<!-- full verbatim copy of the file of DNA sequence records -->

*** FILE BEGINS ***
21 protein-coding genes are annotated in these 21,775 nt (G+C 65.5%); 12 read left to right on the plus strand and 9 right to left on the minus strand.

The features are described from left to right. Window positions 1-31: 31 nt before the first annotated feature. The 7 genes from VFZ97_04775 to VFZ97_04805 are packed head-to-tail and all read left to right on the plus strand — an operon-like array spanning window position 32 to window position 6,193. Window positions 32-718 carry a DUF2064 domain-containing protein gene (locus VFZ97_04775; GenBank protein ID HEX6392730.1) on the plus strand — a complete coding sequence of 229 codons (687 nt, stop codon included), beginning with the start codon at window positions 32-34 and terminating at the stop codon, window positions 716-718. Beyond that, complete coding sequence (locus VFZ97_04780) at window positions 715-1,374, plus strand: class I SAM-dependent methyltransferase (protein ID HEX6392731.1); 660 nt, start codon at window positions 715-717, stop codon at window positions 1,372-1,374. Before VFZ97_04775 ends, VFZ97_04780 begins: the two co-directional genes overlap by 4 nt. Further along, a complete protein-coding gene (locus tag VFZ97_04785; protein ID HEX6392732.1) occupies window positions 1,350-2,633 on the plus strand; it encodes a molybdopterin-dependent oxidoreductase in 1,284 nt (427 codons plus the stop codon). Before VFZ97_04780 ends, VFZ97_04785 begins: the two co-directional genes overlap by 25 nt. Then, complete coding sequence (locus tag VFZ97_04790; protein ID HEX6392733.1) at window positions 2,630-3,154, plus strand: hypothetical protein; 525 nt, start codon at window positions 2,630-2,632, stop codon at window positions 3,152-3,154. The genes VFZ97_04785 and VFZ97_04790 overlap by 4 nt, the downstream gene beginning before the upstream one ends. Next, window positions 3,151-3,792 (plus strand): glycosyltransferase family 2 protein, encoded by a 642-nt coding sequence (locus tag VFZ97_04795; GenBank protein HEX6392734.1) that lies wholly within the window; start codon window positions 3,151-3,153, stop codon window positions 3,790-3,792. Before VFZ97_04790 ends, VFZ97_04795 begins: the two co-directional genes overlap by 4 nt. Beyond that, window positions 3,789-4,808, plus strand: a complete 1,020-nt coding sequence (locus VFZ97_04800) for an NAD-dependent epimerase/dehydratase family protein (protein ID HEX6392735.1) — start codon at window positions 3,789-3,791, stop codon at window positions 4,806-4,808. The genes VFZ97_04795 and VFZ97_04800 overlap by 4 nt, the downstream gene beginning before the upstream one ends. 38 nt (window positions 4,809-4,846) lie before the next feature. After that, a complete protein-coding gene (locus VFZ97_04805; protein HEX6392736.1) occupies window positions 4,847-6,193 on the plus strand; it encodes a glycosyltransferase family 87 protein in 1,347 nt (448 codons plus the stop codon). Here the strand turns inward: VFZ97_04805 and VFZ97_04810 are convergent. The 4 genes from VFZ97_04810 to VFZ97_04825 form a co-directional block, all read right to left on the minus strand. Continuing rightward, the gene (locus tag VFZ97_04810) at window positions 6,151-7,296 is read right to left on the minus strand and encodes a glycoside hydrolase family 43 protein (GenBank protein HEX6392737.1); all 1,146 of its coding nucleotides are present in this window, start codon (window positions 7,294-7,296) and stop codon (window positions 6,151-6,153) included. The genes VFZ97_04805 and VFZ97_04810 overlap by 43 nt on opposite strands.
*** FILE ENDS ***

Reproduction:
21 protein-coding genes are annotated in these 21,775 nt (G+C 65.5%); 12 read left to right on the plus strand and 9 right to left on the minus strand.

The features are described from left to right. Window positions 1-31: 31 nt before the first annotated feature. The 7 genes from VFZ97_04775 to VFZ97_04805 are packed head-to-tail and all read left to right on the plus strand — an operon-like array spanning window position 32 to window position 6,193. Window positions 32-718 carry a DUF2064 domain-containing protein gene (locus VFZ97_04775; GenBank protein ID HEX6392730.1) on the plus strand — a complete coding sequence of 229 codons (687 nt, stop codon included), beginning with the start codon at window positions 32-34 and terminating at the stop codon, window positions 716-718. Beyond that, complete coding sequence (locus VFZ97_04780) at window positions 715-1,374, plus strand: class I SAM-dependent methyltransferase (protein ID HEX6392731.1); 660 nt, start codon at window positions 715-717, stop codon at window positions 1,372-1,374. Before VFZ97_04775 ends, VFZ97_04780 begins: the two co-directional genes overlap by 4 nt. Further along, a complete protein-coding gene (locus tag VFZ97_04785; protein ID HEX6392732.1) occupies window positions 1,350-2,633 on the plus strand; it encodes a molybdopterin-dependent oxidoreductase in 1,284 nt (427 codons plus the stop codon). Before VFZ97_04780 ends, VFZ97_04785 begins: the two co-directional genes overlap by 25 nt. Then, complete coding sequence (locus tag VFZ97_04790; protein ID HEX6392733.1) at window positions 2,630-3,154, plus strand: hypothetical protein; 525 nt, start codon at window positions 2,630-2,632, stop codon at window positions 3,152-3,154. The genes VFZ97_04785 and VFZ97_04790 overlap by 4 nt, the downstream gene beginning before the upstream one ends. Next, window positions 3,151-3,792 (plus strand): glycosyltransferase family 2 protein, encoded by a 642-nt coding sequence (locus tag VFZ97_04795; GenBank protein HEX6392734.1) that lies wholly within the window; start codon window positions 3,151-3,153, stop codon window positions 3,790-3,792. Before VFZ97_04790 ends, VFZ97_04795 begins: the two co-directional genes overlap by 4 nt. Beyond that, window positions 3,789-4,808, plus strand: a complete 1,020-nt coding sequence (locus VFZ97_04800) for an NAD-dependent epimerase/dehydratase family protein (protein ID HEX6392735.1) — start codon at window positions 3,789-3,791, stop codon at window positions 4,806-4,808. The genes VFZ97_04795 and VFZ97_04800 overlap by 4 nt, the downstream gene beginning before the upstream one ends. 38 nt (window positions 4,809-4,846) lie before the next feature. After that, a complete protein-coding gene (locus VFZ97_04805; protein HEX6392736.1) occupies window positions 4,847-6,193 on the plus strand; it encodes a glycosyltransferase family 87 protein in 1,347 nt (448 codons plus the stop codon). Here the strand turns inward: VFZ97_04805 and VFZ97_04810 are convergent. The 4 genes from VFZ97_04810 to VFZ97_04825 form a co-directional block, all read right to left on the minus strand. Continuing rightward, the gene (locus tag VFZ97_04810) at window positions 6,151-7,296 is read right to left on the minus strand and encodes a glycoside hydrolase family 43 protein (GenBank protein HEX6392737.1); all 1,146 of its coding nucleotides are present in this window, start codon (window positions 7,294-7,296) and stop codon (window positions 6,151-6,153) included. The genes VFZ97_04805 and VFZ97_04810 overlap by 43 nt on opposite strands.